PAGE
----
Fox v Wellfair Ltd: CA 1981

An expert arbitrator should not in effect give evidence to himself without disclosing the evidence on which he relies to the parties, or if only one to that party. He should not act on his private opinion without disclosing it. It is undoubtedly true that an expert arbitrator can use his own expert knowledge. But a distinction is made in the cases between general expert knowledge and knowledge of special facts relevant to the particular case. The arbitrator’s function is not to supply evidence for the parties but to adjudicate upon the evidence given before him. He can and should use his special knowledge so as to understand the evidence that is given – the letters that have passed – the usage of the trade – the dealings in the market – and to appreciate the worth of all that he sees upon a view. But he cannot use his special knowledge – or at any rate he should not use it – so as to provide evidence on behalf of the defendants which they have not chosen to provide for themselves. For then he would be discarding the role of an impartial arbitrator and assuming the role of advocate for the defaulting side. At any rate he should not use his own knowledge to derogate from the evidence of the plaintiffs’ experts – without putting his own knowledge to them and giving them a chance of answering it and showing that his view is wrong.
Dunn LJ: ‘If the expert arbitrator, as he may be entitled to do, forms a view of the facts different from that given in the evidence which might produce a contrary result to that which emerges from the evidence, then he should bring that view to the attention of the parties. This is especially so where there is only one party and the arbitrator is in effect putting the alternative case for the party not present at the arbitration.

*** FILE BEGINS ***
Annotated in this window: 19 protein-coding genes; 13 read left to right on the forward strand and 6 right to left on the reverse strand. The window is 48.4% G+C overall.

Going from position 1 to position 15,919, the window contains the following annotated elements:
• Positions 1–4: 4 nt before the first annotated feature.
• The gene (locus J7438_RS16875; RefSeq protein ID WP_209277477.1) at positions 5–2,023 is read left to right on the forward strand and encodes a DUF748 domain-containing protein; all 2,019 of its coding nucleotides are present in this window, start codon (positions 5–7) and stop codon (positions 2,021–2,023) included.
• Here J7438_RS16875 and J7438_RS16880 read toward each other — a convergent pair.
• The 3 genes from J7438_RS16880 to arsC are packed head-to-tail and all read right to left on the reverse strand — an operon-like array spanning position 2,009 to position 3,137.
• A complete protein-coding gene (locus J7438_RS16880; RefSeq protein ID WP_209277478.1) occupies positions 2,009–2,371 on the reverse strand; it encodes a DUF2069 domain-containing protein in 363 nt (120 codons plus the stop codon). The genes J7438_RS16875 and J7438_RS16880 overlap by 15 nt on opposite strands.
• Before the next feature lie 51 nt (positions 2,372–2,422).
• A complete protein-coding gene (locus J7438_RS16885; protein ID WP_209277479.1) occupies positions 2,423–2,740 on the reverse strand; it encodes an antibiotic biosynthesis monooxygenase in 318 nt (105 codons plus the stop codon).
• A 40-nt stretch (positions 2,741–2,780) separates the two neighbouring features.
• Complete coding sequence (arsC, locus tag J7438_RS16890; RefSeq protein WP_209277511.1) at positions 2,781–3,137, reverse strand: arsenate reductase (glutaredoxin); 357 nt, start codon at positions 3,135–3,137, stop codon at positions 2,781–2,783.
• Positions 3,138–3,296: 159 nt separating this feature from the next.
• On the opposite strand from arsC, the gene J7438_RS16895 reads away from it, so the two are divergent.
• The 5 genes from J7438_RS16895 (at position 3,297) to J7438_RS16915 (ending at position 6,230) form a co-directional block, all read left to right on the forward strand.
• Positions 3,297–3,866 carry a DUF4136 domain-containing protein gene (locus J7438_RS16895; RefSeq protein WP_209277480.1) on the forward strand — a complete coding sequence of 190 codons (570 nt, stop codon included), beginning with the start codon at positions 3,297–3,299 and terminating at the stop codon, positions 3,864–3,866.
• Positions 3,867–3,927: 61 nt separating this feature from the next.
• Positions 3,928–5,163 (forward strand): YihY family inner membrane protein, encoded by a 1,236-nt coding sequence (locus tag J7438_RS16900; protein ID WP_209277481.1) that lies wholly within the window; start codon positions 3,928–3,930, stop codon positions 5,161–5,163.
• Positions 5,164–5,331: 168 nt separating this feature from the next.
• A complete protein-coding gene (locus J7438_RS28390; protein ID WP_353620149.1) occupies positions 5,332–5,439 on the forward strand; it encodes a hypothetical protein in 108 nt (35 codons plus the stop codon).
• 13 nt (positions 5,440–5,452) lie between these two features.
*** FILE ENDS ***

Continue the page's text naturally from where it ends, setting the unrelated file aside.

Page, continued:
Similarly if an arbitrator as a result of a view of the premises reaches a conclusion contrary to or inconsistent with the evidence given at the hearing, then before incorporating that conclusion in his award he should bring it to the attention of the parties so that they may have an opportunity of dealing with it.’


Lord Denning MR, Dunn LJ


[1981] 1 Lloyd’s Rep 514


England and Wales

Cited by:

CitedCheckpoint Ltd v Strathclyde Pension Fund CA 6-Feb-2003
The tenants sought to challenge the arbitrator’s award setting the rent payable under the lease. They claimed that he had improperly refered to his own experience of the market, to support his decision, and this committed a serious irregularity . .
CitedCarillion Construction Ltd v Devonport Royal Dockyard Ltd CA 16-Nov-2005
The parties had disputed payments for subcontracting work on a major project. The matter had been referred to arbitration, and the claimants now appealed refusal of leave to appeal the adjudicator’s award.
Held: The dispute was complex and . .
Lists of cited by and citing cases may be incomplete.


Updated: 23 March 2022; Ref: scu.179793